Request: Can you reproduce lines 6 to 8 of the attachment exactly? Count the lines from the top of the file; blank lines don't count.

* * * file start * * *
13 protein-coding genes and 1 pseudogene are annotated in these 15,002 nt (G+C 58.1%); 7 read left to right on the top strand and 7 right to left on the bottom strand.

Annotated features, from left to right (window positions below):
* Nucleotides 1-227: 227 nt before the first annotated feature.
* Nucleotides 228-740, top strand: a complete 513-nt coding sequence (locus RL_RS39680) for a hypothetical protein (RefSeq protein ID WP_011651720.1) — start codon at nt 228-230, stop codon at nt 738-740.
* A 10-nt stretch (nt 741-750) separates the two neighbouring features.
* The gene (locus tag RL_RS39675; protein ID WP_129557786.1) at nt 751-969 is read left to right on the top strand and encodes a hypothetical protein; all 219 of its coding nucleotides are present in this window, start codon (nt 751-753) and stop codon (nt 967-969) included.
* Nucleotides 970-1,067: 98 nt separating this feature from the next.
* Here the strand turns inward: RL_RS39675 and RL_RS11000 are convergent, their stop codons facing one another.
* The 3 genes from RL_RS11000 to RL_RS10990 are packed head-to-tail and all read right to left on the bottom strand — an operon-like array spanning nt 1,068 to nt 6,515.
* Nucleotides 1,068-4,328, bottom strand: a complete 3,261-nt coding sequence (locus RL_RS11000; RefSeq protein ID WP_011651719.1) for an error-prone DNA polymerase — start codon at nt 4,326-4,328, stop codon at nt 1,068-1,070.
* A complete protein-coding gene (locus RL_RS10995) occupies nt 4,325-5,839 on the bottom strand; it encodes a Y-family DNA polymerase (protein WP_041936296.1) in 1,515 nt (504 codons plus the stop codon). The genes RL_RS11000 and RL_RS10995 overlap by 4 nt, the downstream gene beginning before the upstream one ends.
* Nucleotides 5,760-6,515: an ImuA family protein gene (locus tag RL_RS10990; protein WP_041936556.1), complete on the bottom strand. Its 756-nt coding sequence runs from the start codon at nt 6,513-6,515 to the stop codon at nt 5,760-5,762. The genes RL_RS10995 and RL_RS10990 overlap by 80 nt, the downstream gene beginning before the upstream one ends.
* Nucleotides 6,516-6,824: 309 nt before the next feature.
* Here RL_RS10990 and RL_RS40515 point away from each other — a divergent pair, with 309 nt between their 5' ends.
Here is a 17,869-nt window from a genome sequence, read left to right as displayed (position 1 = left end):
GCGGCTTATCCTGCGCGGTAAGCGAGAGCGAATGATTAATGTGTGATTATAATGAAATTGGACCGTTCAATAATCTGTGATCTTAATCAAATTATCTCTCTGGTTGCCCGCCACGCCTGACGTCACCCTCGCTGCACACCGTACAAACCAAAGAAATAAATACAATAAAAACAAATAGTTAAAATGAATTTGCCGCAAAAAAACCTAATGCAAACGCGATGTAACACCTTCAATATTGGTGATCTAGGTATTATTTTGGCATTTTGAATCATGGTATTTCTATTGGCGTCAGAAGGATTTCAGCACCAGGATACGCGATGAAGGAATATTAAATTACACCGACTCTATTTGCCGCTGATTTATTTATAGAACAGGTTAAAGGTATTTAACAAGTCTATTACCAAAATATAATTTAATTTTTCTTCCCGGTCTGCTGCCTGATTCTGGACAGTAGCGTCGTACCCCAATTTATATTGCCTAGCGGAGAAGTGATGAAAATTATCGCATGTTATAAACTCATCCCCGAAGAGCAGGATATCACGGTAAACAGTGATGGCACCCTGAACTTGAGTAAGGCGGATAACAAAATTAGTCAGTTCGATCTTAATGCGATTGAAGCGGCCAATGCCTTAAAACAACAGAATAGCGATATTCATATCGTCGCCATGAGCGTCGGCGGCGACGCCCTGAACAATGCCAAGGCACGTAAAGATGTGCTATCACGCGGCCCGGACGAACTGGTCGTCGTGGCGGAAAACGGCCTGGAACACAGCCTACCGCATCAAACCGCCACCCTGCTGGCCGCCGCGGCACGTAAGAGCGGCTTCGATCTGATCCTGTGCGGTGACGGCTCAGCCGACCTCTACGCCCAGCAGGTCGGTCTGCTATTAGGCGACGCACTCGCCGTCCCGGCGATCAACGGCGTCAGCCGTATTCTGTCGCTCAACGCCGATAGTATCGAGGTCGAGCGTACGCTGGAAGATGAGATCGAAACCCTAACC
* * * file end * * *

* The gene (locus tag RL_RS39675; protein ID WP_129557786.1) at nt 751-969 is read left to right on the top strand and encodes a hypothetical protein; all 219 of its coding nucleotides are present in this window, start codon (nt 751-753) and stop codon (nt 967-969) included.
* Nucleotides 970-1,067: 98 nt separating this feature from the next.
* Here the strand turns inward: RL_RS39675 and RL_RS11000 are convergent, their stop codons facing one another.